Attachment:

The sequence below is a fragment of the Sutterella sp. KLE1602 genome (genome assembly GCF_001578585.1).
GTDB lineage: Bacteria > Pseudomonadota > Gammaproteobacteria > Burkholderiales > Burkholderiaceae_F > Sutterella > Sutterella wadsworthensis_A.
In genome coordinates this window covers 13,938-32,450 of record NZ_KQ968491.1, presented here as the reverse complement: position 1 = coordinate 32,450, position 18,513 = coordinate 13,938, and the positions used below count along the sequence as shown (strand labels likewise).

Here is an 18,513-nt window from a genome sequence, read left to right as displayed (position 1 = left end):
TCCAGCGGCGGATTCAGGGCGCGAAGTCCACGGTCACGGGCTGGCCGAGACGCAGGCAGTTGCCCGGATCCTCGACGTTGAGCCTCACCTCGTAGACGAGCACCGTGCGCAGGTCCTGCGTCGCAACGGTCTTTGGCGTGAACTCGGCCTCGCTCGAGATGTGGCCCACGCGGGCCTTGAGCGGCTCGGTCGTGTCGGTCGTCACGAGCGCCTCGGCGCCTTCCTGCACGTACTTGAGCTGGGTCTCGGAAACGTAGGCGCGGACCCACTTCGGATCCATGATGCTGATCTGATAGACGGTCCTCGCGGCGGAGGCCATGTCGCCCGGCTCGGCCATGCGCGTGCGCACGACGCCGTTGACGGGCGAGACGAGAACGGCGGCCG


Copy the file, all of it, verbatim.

The sequence below is a fragment of the Sutterella sp. KLE1602 genome (genome assembly GCF_001578585.1).
GTDB lineage: Bacteria > Pseudomonadota > Gammaproteobacteria > Burkholderiales > Burkholderiaceae_F > Sutterella > Sutterella wadsworthensis_A.
In genome coordinates this window covers 13,938-32,450 of record NZ_KQ968491.1, presented here as the reverse complement: position 1 = coordinate 32,450, position 18,513 = coordinate 13,938, and the positions used below count along the sequence as shown (strand labels likewise).

Here is an 18,513-nt window from a genome sequence, read left to right as displayed (position 1 = left end):
TCCAGCGGCGGATTCAGGGCGCGAAGTCCACGGTCACGGGCTGGCCGAGACGCAGGCAGTTGCCCGGATCCTCGACGTTGAGCCTCACCTCGTAGACGAGCACCGTGCGCAGGTCCTGCGTCGCAACGGTCTTTGGCGTGAACTCGGCCTCGCTCGAGATGTGGCCCACGCGGGCCTTGAGCGGCTCGGTCGTGTCGGTCGTCACGAGCGCCTCGGCGCCTTCCTGCACGTACTTGAGCTGGGTCTCGGAAACGTAGGCGCGGACCCACTTCGGATCCATGATGCTGATCTGATAGACGGTCCTCGCGGCGGAGGCCATGTCGCCCGGCTCGGCCATGCGCGTGCGCACGACGCCGTTGACGGGCGAGACGAGAACGGCGGCCG